Setting up multiple SSH keys with GitLab

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Setting up multiple SSH keys with GitLab, FusionReactor

My issue

For some years I have had a large set of scripts, bash aliases, tools which I have had which I deploy on every system I have access.

The scripts have lots of standard utilities I have created lots of customisations for how I work when managing Linux systems.   These scripts started off as cygwin utilities for my Windows development and evolved over 15 years.

For some time I have used mercurial and Bitbucket, mainly as they provided private repositories for free when GitHub didn’t.

A year ago I moved to GitLab, they provided private free repositories and I was getting increasingly frustrated with the bitbucket usability and performance.

Both Bitbucket and GitLab used my personal ssh keys to get access, and I had configured these keys for many different computers (each with its own key).

Fast forward to 2020 and coronavirus… Intergral decided we need to move our development offsite, which was at risk due to our dedicated internet connection and our VPN connection.   If either failed we would not be able to continue the development of FusionReactor.    Many other projects were already running on GitLab, but we hadn’t moved FusionReactor as there hadn’t been any real necessity until the Coronavirus.

Moving our development process from subversion and Jenkins, hosted internally within Intergral to use GitLab and its CI runners was relatively simple.   We had been planning to do this over time, but Coronavirus made us do a big push to just get it moved ASAP.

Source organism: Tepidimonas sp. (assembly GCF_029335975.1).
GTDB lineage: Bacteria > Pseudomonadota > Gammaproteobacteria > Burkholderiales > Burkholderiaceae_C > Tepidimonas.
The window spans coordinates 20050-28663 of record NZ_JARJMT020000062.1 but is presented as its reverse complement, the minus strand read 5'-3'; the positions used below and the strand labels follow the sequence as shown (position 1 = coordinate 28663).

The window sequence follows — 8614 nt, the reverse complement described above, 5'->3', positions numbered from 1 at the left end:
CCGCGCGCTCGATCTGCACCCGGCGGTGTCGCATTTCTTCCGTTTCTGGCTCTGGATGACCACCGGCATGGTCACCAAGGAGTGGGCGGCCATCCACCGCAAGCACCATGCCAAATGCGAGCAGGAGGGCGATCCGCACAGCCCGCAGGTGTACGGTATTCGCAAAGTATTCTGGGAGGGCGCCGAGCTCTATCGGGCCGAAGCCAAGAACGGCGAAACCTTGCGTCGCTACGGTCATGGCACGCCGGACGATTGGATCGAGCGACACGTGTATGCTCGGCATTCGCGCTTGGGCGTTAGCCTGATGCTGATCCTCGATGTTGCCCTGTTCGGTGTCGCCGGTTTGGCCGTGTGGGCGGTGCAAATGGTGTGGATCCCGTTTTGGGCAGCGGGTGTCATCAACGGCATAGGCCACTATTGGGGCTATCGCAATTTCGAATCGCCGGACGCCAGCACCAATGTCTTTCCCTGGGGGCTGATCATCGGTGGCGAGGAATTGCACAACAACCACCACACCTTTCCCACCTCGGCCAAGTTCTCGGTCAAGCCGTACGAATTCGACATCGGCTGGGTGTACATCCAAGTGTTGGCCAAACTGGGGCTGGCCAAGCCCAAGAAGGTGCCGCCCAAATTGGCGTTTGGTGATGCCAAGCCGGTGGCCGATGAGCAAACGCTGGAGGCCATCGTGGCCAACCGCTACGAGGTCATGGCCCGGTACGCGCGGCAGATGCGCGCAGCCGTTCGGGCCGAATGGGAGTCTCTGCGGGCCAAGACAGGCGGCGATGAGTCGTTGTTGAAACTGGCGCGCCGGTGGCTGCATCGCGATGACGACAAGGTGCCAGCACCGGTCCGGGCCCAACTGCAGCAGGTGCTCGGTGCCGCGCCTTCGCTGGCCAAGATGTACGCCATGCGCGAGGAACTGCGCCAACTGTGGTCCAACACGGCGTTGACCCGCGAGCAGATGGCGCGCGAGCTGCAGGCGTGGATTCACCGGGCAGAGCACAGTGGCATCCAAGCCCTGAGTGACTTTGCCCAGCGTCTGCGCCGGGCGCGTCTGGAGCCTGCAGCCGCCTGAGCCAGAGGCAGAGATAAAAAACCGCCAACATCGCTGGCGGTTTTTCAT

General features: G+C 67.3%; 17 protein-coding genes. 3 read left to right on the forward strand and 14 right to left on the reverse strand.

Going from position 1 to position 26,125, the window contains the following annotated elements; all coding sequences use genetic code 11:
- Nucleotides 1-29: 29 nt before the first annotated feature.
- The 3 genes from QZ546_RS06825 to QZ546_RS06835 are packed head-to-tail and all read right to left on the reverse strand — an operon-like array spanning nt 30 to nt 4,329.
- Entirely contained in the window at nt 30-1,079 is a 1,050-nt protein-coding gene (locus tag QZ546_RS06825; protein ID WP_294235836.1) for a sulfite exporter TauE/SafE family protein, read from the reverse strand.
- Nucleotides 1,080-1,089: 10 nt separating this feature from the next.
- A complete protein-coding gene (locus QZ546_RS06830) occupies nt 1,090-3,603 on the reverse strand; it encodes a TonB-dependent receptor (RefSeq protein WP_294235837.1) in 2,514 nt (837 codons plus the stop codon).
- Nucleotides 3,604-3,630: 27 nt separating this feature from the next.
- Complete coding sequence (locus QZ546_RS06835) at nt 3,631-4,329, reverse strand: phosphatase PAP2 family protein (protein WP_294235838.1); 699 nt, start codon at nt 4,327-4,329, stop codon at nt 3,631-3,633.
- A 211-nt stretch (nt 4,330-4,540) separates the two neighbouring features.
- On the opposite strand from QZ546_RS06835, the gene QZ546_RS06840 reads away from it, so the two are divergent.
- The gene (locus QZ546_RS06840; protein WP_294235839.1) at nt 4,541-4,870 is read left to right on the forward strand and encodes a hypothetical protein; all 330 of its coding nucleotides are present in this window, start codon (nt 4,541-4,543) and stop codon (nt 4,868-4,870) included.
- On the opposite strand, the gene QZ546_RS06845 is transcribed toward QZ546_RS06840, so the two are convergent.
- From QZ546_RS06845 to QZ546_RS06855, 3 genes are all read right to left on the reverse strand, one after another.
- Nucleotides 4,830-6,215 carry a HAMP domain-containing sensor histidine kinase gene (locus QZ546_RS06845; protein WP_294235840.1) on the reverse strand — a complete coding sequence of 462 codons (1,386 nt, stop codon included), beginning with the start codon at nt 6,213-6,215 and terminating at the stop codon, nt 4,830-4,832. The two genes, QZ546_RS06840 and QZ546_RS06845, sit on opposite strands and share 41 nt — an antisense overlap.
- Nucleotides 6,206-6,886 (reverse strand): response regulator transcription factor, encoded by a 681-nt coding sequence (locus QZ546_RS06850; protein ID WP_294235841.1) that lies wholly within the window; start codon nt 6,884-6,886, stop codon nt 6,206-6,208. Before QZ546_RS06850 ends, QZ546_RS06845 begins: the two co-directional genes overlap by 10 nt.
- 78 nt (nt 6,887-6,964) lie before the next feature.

One of the problems I had was that all my computers already had the SSH keys setup to use my personal/private GitLab repositories and I was constantly using my internal email address and password to develop FusionReactor.


The Solution

Unlike GitHub which allows you to use the same SSH key for multiple accounts, GitLab doesn’t.   So to change which key is used you have to configure ssh to chose the correct one.

This can be done by using a hostname alias for and using this alias instead of the real hostname.

Firstly you need a new specific SSH key for your new account.  My default key will be my personal GitLab and I need to create a new one for the Integral GitLab login.


$ ssh-keygen -t ed25519
Generating public/private ed25519 key pair.
Enter file in which to save the key (/home/nwightma/.ssh/id_ed25519): /home/nwightma/.ssh/id_ed25519_intergral
Enter passphrase (empty for no passphrase):
Enter same passphrase again:
Your identification has been saved in /home/nwightma/.ssh/id_ed25519_intergral.
Your public key has been saved in /home/nwightma/.ssh/
The key fingerprint is:
SHA256:88pj17IttNz9JJ1S62BrdlOt0pw7+xPRjDiPqcxNZHc nwightma@neil
The key's randomart image is:
+--[ED25519 256]--+
|                 |
|                 |
|             . o.|
|            = o.E|
|        S  o * oo|
|         o. + oo=|
|         =.B B.==|
|       .o.X.*o%* |
|       .oo.++o+B=|
Setting up multiple SSH keys with GitLab, FusionReactor
$ cat ~/.ssh/
ssh-ed25519 AAAAC3NzaC1lZDI1NTE5AAAAIKnvXlRGntKCJYUV4cYiFTOcvfItYodDAeRi3yBvXTyn nwightma@neil

In GitLab go to your settings ( top right ) and select SSH Keys on the left.

Copy and paste the output from the cat command into the Key text box like this :

Setting up multiple SSH keys with GitLab, FusionReactor

Now we just need to configure the ssh host alias.

Edit the ~/.ssh/config file and add an alias like this


# Private GitLab instance
     IdentityFile ~/.ssh/

Now the project can be checked out normally but you have to change the hostname



git clone



git clone

The last thing to remember is to configure your git username and email addresses.   If you want to use your personal email for personal git projects and company email for company projects you have to configure the emails per project.

I currently have my personal email address as my git global email address and select my company email address for each project, but on my work PC I have this reversed.



$ git config --local "John Doe"
$ git config --local

$ git config -l --local | grep email

The project will show what email address your changes are being tracked as.